Tuesday, November 9, 2010

The Boyfriend List [Review]

Title: The Boyfriend List by E. Lockhart
Series: Ruby Oliver, #1
Genre: Contemporary Fiction
What They Say:
Ruby Oliver is 15 and has a shrink. She knows it’s unusual, but give her a break—she’s had a rough 10 days. In the past 10 days she:
lost her boyfriend (#13 on the list),
lost her best friend (Kim),
lost all her other friends (Nora, Cricket),
did something suspicious with a boy (#10),
did something advanced with a boy (#15),
had an argument with a boy (#14),
drank her first beer (someone handed it to her),
got caught by her mom (ag!),
had a panic attack (scary),
lost a lacrosse game (she’s the goalie),
failed a math test (she’ll make it up),
hurt Meghan’s feelings (even though they aren’t really friends),
became a social outcast (no one to sit with at lunch)
and had graffiti written about her in the girls’ bathroom (who knows what was in the boys’!?!).

But don’t worry—Ruby lives to tell the tale. And make more lists.

What I Say:
I have been wanting to start reading this series ever since I finished The Disreputable History of Frankie Landau-Banks and decided that E. Lockhart is kind of umm awesome. This book has houseboats, misadventures, and overpriveleged prep-school kids. That said:

Rating: 3 out of 5 stars

Plot: ooh
So yeah, Ruby Oliver has a shrink. A shrink who asks her to write a list of all the boys in her life. It's fifteen boys long - which, yeah, makes her look like a slut - but it's not like that! Some of these are boys who she only ever talked to, some are boys she just watched from afar and (well, that's not making it look much better, is it?) Talking through the Boyfriend List is supposed to be helping Roo get to the source of her recent panic attacks in the wake of being dumped by her boyfriend, who then took up with her best friend, but this List just seems to be making things worse! The lives of teenage girls are so complicated and embarrassing!

I'll admit, that's not a very good synopsis of this book, haha. It's hard to summarize, mainly because the book is linear is some ways and cyclical in others. The linear story is about Ruby's sessions with her shrink, but each boy gets his own story within that story, and sometimes there's another story that's not exactly related to one of the boys, but finds its way in there too. (Phew.) Despite how hard it is to sum up in 5-10 sentences, I greatly appreciated the way Lockhart told this story. While I've liked how teenagers are genuinely portrayed in some of my other reviews, I was especially impressed by how genuine Ruby's voice is for a teenager and a human being. It starts on one subject, then peters out into stream of consciousness, then refocuses around some new plot point, adding side-commentary in the form of sporadic footnotes, and sometimes forgets about the original subject altogether. Ruby's narrative is one of the few I've read that truly gives me the feeling of seeing into someone's mind.

Characters: ooh
Despite (or perhaps because of) the fact that I liked Ruby so much, the other characters ranged from blah-to obnoxious in comparison. Except Ruby's sort-of-friend Noel, but he's only in there 20 pages tops. Ruby is funny, at times immature, but also capable of self-reflection and admission of (but not angsting over) her flaws. Her friends seem silly and shallow, her boyfriend is only very cool sometimes, and her parents need shrinks more than she does. Oh wait! No wonder I felt that way about all the other characters? That was the author's intention? (And this, dear reader, is why E. Lockhart is so great.)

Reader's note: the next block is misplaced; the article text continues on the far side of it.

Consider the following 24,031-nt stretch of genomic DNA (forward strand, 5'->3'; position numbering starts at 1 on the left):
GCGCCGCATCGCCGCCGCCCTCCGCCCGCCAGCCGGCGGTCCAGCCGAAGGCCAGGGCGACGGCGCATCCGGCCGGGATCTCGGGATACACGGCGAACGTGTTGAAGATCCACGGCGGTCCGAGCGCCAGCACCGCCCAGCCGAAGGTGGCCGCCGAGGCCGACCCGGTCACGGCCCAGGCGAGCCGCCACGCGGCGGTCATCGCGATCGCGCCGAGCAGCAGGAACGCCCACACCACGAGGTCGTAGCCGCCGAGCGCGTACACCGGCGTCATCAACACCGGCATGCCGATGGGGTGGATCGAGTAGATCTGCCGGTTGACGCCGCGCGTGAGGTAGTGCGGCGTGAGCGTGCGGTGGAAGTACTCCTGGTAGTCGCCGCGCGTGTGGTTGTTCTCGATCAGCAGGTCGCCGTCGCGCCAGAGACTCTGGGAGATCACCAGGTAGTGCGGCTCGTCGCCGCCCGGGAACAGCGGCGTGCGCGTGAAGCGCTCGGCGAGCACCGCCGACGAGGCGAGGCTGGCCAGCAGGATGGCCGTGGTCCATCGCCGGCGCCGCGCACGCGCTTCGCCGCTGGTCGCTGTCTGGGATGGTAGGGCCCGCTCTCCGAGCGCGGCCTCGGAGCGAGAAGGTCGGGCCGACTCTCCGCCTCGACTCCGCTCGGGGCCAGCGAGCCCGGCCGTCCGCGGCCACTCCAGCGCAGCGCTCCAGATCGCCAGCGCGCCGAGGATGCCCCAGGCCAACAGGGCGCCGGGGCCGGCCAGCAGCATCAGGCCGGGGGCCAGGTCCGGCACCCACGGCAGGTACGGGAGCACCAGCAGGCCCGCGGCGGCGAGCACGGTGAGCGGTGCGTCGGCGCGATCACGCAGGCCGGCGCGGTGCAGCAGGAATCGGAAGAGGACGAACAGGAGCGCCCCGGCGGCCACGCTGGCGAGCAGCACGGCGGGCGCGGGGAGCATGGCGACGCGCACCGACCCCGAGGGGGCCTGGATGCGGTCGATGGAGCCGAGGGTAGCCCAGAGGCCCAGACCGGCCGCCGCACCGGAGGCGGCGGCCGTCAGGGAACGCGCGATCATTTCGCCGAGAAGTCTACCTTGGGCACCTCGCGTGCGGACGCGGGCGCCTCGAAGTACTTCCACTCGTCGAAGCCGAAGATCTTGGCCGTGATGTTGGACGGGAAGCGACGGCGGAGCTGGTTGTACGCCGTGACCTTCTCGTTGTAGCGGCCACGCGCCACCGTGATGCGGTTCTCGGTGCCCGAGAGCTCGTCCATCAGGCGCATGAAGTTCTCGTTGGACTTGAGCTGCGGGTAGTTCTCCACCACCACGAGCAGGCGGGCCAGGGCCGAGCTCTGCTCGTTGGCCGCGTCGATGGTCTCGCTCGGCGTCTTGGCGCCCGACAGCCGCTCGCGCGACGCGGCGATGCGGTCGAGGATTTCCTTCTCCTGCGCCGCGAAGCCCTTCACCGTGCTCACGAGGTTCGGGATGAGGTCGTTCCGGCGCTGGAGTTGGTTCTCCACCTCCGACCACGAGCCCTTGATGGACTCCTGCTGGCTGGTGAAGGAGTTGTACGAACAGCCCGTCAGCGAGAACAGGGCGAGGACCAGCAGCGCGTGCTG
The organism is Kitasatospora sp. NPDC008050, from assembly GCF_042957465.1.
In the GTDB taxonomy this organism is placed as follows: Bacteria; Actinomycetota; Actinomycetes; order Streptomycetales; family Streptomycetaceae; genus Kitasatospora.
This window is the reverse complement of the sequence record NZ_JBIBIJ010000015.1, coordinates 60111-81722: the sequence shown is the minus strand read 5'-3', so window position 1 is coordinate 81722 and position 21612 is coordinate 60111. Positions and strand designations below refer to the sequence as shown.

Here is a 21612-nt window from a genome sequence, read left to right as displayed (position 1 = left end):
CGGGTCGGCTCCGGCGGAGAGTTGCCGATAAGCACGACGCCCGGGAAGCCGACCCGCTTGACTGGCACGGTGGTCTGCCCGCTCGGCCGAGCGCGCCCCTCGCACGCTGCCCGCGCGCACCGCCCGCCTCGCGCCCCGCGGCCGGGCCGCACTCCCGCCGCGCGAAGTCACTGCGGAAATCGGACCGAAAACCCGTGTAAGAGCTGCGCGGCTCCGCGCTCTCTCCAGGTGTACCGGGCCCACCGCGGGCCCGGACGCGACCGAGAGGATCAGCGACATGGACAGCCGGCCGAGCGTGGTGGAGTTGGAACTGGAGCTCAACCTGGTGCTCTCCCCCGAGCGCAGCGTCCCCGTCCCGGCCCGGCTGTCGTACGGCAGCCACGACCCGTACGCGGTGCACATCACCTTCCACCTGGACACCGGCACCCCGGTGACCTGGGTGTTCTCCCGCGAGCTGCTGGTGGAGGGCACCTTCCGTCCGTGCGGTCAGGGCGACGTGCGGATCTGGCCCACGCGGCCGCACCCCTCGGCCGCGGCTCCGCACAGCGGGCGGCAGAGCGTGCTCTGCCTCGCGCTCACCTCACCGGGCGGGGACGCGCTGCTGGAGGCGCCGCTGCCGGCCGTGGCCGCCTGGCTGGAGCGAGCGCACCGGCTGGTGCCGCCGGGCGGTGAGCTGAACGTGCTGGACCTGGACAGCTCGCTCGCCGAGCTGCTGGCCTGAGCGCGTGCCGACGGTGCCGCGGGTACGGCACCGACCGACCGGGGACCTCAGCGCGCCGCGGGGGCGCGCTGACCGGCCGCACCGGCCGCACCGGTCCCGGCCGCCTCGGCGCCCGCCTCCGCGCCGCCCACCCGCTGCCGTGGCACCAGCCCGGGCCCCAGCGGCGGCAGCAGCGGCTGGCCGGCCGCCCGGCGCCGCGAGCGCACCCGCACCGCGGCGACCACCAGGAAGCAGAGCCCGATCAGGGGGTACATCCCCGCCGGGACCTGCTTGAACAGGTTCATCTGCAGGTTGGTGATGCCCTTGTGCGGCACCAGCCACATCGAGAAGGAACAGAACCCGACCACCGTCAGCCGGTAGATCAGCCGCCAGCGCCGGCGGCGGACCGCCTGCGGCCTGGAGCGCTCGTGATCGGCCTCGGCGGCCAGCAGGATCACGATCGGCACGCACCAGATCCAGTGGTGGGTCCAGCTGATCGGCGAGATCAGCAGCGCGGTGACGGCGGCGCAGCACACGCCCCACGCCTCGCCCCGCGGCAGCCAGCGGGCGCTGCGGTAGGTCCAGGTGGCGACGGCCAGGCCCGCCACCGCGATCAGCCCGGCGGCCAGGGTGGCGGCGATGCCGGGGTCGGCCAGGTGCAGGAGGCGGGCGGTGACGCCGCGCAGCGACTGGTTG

Realtionships: ooh
Ruby and Jackson -  For all those boys on her list, Jackson is the only real boyfriend out of the bunch. Because this relationship is over from page one, and it's all told in flashback, I didn't get my hopes up for a quickie get-back-together on the last page (though Ruby certainly did). Lockhart teaches the reader a lesson in disillusionment through Ruby, who thinks Jackson hung the moon even after he dumps her, only to slowly begin to see his faults and finally discover the truth about what kind of guy he is. Buuut, because this is a series, I can't totally write these two off.

Ruby and Noel - So, Noel is the boy in Ruby's art class who is sort of amazing in general. I'm crossing my fingers for these two in the next books, even though there's been like zero foreshadowing on that, and I'm probably just being silly. He's sooo cool, though.

Special Features: ooh
Other than Gail Giles's Right Behind You, this is the only book I've read told mostly through the protag's sessions with a shrink. There's something different about a book in which the audience has been replaced by a single person, or idea of a person. I wonder if the rest of the series will stick with this format or switch it up. We shall see.

Parting Quotes:
I got a lecture about behavior and how if we wanted boys to be gentlemen we should act like ladies, which was idiotic because we didn't want the boys to be gentlemen. We wanted them to think we were pretty and ask us to dance and hold our hands and maybe kiss us in the corner and then send us clever instant messages.
Ruby Oliver: just like you!

1 comment:

  1. Ahhh! I'm so glad I stumbled onto your blog! It's clear to me you have great taste in books, because I agree with all of your ratings and comments.
    (And I clearly think highly of myself!) Your comments are insightful and honest. Looking forward to future posts. Love it! :)